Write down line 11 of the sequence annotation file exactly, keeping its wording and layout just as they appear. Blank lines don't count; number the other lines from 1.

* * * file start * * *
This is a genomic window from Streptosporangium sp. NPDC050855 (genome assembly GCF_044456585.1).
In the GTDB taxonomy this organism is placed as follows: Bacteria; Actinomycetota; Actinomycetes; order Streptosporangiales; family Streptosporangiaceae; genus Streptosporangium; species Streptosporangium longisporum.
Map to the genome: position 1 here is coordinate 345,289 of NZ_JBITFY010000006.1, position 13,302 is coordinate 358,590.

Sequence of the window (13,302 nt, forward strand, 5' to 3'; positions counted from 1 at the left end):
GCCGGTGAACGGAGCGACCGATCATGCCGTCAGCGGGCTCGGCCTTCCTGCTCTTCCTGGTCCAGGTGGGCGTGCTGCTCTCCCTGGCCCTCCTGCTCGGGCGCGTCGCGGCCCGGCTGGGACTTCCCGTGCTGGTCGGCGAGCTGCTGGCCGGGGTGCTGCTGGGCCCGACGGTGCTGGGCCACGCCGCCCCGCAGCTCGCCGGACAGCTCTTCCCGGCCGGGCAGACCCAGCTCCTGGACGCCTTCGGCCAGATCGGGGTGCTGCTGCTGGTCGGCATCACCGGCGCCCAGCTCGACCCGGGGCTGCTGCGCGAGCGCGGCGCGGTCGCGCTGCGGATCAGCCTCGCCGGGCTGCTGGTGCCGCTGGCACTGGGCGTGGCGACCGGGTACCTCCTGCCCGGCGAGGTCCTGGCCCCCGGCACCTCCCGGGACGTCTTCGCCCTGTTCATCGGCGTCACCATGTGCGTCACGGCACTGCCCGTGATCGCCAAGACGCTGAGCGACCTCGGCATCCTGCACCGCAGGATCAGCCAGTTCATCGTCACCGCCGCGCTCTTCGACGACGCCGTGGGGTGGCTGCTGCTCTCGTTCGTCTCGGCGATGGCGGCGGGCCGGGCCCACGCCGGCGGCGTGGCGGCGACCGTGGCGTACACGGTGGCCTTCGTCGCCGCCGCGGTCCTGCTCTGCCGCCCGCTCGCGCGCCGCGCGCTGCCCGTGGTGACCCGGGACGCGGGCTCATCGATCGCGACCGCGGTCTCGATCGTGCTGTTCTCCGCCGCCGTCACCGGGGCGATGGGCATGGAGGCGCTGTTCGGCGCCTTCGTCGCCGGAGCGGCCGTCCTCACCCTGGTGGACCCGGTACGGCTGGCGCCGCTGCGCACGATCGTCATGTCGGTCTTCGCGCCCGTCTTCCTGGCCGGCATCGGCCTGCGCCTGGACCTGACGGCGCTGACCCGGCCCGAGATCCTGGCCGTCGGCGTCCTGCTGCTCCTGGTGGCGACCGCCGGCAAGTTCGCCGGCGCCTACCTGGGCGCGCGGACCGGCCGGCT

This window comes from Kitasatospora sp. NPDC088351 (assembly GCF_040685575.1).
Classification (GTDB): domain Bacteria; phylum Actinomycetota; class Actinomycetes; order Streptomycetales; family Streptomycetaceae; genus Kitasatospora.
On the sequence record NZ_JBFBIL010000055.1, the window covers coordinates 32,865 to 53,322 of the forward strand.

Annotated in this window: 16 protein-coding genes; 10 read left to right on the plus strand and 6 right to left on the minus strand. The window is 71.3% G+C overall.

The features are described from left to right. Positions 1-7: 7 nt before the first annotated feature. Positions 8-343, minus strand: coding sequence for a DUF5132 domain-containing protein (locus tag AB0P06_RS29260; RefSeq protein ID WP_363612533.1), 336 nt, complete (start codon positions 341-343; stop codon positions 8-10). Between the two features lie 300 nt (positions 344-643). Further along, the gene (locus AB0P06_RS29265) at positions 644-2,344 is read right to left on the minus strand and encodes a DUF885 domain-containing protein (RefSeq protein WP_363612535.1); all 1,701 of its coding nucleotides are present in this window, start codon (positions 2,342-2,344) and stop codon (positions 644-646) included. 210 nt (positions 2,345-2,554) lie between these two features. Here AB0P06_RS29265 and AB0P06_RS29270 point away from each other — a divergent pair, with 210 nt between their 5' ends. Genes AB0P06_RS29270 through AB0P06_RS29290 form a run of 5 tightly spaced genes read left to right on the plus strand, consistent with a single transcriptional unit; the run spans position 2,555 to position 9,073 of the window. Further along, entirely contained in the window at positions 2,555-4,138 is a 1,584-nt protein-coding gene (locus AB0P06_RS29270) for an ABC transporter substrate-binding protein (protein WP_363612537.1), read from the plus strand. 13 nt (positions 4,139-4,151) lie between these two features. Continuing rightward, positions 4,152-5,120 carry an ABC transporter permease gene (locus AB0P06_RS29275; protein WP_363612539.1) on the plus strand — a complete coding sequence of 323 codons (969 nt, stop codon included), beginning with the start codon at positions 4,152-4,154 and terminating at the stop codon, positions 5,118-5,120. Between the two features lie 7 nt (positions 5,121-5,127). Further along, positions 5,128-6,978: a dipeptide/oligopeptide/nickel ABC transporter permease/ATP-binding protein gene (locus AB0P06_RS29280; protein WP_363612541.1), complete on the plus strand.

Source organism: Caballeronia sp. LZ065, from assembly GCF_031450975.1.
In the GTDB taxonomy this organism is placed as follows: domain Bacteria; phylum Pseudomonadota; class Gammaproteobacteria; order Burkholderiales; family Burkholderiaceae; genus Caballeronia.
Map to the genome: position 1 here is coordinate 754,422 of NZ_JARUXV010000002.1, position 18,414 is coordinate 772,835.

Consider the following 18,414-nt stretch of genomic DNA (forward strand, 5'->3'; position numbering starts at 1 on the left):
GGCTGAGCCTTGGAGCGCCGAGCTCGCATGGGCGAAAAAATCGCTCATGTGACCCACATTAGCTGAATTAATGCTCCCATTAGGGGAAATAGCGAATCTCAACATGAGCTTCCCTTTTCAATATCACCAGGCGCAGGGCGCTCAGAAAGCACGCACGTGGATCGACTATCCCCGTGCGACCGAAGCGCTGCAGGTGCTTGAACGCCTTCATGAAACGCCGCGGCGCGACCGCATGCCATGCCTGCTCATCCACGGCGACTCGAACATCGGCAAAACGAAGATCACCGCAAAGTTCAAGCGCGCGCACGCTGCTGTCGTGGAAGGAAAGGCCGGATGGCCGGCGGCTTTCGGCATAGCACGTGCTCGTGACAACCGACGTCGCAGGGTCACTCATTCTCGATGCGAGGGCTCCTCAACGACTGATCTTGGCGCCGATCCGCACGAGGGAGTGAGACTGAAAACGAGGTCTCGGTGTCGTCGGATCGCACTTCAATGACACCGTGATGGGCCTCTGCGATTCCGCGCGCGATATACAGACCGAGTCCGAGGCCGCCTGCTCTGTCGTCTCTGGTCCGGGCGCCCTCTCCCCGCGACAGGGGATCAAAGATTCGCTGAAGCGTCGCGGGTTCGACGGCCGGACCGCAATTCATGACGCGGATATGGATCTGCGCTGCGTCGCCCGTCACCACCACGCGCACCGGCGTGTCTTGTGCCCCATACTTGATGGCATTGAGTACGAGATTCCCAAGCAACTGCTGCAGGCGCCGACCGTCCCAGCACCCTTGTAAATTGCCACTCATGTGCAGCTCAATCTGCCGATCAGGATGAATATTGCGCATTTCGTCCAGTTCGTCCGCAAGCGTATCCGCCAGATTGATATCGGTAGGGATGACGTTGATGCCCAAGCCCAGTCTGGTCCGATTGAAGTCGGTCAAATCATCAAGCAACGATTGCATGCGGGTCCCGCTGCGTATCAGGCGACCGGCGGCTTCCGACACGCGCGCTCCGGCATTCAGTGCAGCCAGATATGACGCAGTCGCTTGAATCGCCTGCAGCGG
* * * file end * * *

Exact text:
Source organism: Caballeronia sp. LZ065, from assembly GCF_031450975.1.